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A Policy History of Standards-Based Education in America


Boyce Brown

A Policy History of Standards-Based Education in America is a narrative history of the development of standards-based education in the United States over the last several decades, from the perspective of anarchist cultural studies. There have been other books on the evolution of federal education policy, but few have struck the right balance between describing how it actually happened while still providing a theoretical framework, and none have kept the focus specifically on standards-based education. These related books have also rightly noted the great diversity of players, factions, interest groups, and organizations that helped move federal education policy from «equity», to «excellence», to «accountability» over the last four decades. This book goes on to make the original claim (using a rigorous analysis of the historical record) that big business was the primary empirical driver behind standards-based education and «global economic competitiveness» was the primary ideological driver. Finally, the book concludes by interrogating the implicit claims embedded within global competitiveness ideology; that the present international economy will continue as it has indefinitely, which is mathematically impossible. Unless things change quickly, this planet is heading toward economic, environmental, and geostrategic shocks of the very first order of magnitude. An eco-pedagogy for anarchist bioregions might be part of the solution.
The leading markets for this book will be major public and Division 1 research university libraries and university courses in education policy, education law, education history, political science, and public policy.


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4 Federal Education Policy Conflicts over Standards-based Education during the Bush and Clinton Year (1988–2000)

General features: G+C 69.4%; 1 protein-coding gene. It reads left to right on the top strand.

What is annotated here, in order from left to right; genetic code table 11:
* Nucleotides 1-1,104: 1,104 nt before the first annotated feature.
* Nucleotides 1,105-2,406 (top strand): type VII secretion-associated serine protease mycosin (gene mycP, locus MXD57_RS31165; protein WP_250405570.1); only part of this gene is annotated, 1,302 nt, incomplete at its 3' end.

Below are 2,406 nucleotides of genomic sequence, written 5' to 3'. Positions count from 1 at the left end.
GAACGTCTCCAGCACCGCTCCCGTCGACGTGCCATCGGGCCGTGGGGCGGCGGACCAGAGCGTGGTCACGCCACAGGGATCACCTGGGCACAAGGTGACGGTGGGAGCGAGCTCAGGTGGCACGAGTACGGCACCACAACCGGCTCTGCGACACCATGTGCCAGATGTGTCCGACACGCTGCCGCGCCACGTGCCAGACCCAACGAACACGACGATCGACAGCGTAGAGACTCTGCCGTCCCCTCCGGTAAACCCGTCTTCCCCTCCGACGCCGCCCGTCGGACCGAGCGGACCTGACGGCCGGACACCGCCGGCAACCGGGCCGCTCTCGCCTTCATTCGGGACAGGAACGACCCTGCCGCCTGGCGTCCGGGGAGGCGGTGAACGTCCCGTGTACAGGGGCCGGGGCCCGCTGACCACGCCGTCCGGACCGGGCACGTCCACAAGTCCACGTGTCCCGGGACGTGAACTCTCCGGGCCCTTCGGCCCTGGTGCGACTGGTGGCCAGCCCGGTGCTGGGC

· 4 · federal education policy conflicts over standards- based education during the bush and clinton years (1988–2000) How did standards- based education as we recognize it today come to be such an accepted and integral part of federal education policy, and what obsta- cles had to be overcome for this to occur? In this chapter, I will look at the role specific corporate leaders, governors, teacher union leaders, and others played in shepherding bills like America 2000 (Bush, 1990, 1991; Chira, 1992; Kolb, 1998; Miller, 1991a,b,c,d; Miller, 1992a, b, c, d; National Council on Education Standards and Testing, 1993; Stedman, 1991; Stedman and Riddle, 1992; Tirozzi, 1991; United States Congress, 1991a; United States Department of Education 1991; Winfield and Woodward, 1992) and Goals 2000 (A Goals 2000; Berlak, 1995; Clinton, 1993; Purpel, 1995; United States Congress, 1994a,b; United States Department of Education, 2005) through the legislative process, as well as the social and political contexts of this effort (Diegenmueller, 1995; Firestone, 1997; Jennings, 1998; Kosar, 2005; Resnick and Nolan, 1995; Standards: Struggling, 1995; Starr, 1998; Stoskopf, 2000; Thompson, 1999; Vinovskis, 1999a, b). In this chapter, I will also examine the “standards wars.” These controversies erupted after the initial promulgation of voluntary model national standards, especially in history (Cheney, 1994; Johnson and Diegenmueller, 1995; Morrison, 1996), language arts (International Reading Association, 1999; National Committee 60 a policy history of standards-based education in america for Teaching English and International Reading Association, 1996), and mathematics. Paradoxically, at its moment...

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